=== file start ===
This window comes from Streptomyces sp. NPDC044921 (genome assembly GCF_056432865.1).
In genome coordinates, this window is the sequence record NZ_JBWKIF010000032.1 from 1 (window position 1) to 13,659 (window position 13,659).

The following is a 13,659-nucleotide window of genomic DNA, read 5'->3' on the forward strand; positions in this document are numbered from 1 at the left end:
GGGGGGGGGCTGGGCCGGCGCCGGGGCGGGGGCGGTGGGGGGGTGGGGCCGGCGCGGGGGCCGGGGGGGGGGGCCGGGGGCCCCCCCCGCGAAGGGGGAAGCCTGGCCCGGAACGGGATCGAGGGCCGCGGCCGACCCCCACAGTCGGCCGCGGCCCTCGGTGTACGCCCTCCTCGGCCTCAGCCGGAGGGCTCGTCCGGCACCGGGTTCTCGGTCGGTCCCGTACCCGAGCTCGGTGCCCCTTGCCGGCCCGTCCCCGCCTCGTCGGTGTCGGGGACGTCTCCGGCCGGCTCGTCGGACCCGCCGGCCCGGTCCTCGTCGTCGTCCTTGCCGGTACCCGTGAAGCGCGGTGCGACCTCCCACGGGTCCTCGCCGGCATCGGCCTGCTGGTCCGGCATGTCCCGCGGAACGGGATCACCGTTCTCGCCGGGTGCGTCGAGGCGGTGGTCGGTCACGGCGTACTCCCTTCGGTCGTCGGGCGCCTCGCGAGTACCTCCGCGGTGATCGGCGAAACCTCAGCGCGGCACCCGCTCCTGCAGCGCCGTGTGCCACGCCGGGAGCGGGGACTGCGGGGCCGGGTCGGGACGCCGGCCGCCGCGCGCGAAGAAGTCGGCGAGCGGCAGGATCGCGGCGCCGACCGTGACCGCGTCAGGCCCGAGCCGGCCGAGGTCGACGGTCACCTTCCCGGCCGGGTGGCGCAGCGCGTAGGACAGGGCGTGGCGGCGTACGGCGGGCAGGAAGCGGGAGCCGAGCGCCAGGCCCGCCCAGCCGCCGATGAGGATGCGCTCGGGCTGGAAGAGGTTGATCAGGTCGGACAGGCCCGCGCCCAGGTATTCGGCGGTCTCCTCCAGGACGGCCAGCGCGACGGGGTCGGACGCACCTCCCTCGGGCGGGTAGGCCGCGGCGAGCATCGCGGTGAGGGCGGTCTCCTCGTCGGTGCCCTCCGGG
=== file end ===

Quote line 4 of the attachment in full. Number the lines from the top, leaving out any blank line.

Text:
GGGGGGGGGCTGGGCCGGCGCCGGGGCGGGGGCGGTGGGGGGGTGGGGCCGGCGCGGGGGCCGGGGGGGGGGGCCGGGGGCCCCCCCCGCGAAGGGGGAAGCCTGGCCCGGAACGGGATCGAGGGCCGCGGCCGACCCCCACAGTCGGCCGCGGCCCTCGGTGTACGCCCTCCTCGGCCTCAGCCGGAGGGCTCGTCCGGCACCGGGTTCTCGGTCGGTCCCGTACCCGAGCTCGGTGCCCCTTGCCGGCCCGTCCCCGCCTCGTCGGTGTCGGGGACGTCTCCGGCCGGCTCGTCGGACCCGCCGGCCCGGTCCTCGTCGTCGTCCTTGCCGGTACCCGTGAAGCGCGGTGCGACCTCCCACGGGTCCTCGCCGGCATCGGCCTGCTGGTCCGGCATGTCCCGCGGAACGGGATCACCGTTCTCGCCGGGTGCGTCGAGGCGGTGGTCGGTCACGGCGTACTCCCTTCGGTCGTCGGGCGCCTCGCGAGTACCTCCGCGGTGATCGGCGAAACCTCAGCGCGGCACCCGCTCCTGCAGCGCCGTGTGCCACGCCGGGAGCGGGGACTGCGGGGCCGGGTCGGGACGCCGGCCGCCGCGCGCGAAGAAGTCGGCGAGCGGCAGGATCGCGGCGCCGACCGTGACCGCGTCAGGCCCGAGCCGGCCGAGGTCGACGGTCACCTTCCCGGCCGGGTGGCGCAGCGCGTAGGACAGGGCGTGGCGGCGTACGGCGGGCAGGAAGCGGGAGCCGAGCGCCAGGCCCGCCCAGCCGCCGATGAGGATGCGCTCGGGCTGGAAGAGGTTGATCAGGTCGGACAGGCCCGCGCCCAGGTATTCGGCGGTCTCCTCCAGGACGGCCAGCGCGACGGGGTCGGACGCACCTCCCTCGGGCGGGTAGGCCGCGGCGAGCATCGCGGTGAGGGCGGTCTCCTCGTCGGTGCCCTCCGGG